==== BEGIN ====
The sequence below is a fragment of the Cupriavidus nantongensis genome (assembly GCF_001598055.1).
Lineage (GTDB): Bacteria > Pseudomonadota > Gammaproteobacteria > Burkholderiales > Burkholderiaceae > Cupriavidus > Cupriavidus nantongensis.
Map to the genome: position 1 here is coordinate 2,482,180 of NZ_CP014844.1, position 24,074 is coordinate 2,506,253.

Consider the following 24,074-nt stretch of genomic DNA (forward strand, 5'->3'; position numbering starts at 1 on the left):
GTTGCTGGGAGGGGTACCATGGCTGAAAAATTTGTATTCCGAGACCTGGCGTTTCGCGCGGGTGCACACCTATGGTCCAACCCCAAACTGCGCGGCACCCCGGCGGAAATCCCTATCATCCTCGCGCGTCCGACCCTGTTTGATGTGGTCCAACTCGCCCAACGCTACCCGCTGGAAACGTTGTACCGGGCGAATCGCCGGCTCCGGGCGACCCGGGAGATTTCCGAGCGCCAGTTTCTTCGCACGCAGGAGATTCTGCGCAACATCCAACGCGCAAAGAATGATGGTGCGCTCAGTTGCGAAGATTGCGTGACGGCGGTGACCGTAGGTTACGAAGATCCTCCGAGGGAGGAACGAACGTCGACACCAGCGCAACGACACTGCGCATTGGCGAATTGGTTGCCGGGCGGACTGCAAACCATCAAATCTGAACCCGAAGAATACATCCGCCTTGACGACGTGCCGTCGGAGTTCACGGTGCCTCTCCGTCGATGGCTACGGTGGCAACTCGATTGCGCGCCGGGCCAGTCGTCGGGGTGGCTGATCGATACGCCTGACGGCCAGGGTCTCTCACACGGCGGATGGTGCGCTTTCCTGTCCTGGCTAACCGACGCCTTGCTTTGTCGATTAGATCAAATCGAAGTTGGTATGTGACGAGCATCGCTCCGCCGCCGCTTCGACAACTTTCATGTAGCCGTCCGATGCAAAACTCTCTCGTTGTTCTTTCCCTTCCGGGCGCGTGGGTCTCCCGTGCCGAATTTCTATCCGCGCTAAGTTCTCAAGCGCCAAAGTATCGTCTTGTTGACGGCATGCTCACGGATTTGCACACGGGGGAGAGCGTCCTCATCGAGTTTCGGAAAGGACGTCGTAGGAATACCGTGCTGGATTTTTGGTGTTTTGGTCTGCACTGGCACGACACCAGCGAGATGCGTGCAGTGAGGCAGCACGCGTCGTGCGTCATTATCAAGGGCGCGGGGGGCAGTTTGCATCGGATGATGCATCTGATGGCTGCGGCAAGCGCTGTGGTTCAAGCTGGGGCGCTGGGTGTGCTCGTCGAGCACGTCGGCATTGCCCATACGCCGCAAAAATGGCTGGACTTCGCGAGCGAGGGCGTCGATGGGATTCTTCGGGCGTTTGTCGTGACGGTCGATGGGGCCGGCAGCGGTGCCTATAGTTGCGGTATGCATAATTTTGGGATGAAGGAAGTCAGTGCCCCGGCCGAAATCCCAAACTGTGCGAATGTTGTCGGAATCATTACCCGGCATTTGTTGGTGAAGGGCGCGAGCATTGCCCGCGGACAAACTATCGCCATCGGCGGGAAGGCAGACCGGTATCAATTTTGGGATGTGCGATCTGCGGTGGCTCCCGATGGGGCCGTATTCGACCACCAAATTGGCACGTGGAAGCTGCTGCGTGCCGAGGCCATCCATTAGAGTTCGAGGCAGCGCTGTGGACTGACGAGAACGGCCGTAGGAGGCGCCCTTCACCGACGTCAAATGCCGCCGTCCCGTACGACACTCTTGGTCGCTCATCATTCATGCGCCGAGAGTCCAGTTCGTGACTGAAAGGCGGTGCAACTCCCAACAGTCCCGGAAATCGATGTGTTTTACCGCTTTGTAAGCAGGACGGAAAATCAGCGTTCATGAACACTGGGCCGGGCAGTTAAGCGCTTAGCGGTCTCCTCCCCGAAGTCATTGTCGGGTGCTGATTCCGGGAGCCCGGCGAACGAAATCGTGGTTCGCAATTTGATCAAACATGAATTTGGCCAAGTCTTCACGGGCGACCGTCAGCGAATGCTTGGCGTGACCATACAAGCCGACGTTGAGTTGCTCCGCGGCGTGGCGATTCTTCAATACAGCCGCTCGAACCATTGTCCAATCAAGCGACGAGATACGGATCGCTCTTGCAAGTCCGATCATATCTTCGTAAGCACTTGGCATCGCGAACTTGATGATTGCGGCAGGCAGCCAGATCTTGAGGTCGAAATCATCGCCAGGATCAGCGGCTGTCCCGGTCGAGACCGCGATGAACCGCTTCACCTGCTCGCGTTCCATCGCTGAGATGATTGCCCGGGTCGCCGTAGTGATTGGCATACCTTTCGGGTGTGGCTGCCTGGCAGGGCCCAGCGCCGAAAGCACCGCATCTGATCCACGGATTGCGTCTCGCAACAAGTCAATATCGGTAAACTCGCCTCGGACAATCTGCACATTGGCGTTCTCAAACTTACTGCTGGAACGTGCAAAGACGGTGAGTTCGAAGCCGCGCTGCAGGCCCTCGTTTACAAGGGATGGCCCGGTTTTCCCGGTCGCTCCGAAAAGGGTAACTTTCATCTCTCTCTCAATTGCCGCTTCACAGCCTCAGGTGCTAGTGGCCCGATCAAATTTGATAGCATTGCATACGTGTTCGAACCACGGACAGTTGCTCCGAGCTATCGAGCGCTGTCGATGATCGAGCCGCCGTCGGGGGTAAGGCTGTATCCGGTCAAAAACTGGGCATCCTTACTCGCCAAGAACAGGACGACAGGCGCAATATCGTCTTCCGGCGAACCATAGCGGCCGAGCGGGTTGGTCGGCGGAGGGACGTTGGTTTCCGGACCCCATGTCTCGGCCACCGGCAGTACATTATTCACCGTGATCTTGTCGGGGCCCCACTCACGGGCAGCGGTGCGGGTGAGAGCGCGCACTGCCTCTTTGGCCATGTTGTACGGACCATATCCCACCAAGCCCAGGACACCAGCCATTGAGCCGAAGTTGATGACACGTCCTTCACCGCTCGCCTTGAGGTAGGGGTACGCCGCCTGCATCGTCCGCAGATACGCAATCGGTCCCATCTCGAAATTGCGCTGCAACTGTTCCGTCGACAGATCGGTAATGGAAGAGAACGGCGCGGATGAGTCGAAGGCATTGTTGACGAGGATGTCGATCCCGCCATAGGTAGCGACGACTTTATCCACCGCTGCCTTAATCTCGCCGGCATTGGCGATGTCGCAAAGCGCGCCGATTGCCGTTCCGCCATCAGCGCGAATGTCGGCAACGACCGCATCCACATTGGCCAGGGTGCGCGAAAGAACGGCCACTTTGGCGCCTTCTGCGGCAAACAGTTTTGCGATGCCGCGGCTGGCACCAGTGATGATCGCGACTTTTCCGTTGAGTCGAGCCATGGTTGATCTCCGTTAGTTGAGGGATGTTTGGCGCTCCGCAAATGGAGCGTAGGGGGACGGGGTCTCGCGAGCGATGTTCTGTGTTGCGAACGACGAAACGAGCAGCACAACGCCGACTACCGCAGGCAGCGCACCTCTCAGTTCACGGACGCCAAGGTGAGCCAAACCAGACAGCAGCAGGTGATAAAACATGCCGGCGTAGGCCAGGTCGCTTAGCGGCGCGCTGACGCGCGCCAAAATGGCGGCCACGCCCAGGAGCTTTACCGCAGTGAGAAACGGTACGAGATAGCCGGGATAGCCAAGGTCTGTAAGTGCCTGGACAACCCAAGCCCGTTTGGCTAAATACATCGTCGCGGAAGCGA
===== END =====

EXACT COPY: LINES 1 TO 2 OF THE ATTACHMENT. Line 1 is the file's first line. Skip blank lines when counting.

The sequence below is a fragment of the Cupriavidus nantongensis genome (assembly GCF_001598055.1).
Lineage (GTDB): Bacteria > Pseudomonadota > Gammaproteobacteria > Burkholderiales > Burkholderiaceae > Cupriavidus > Cupriavidus nantongensis.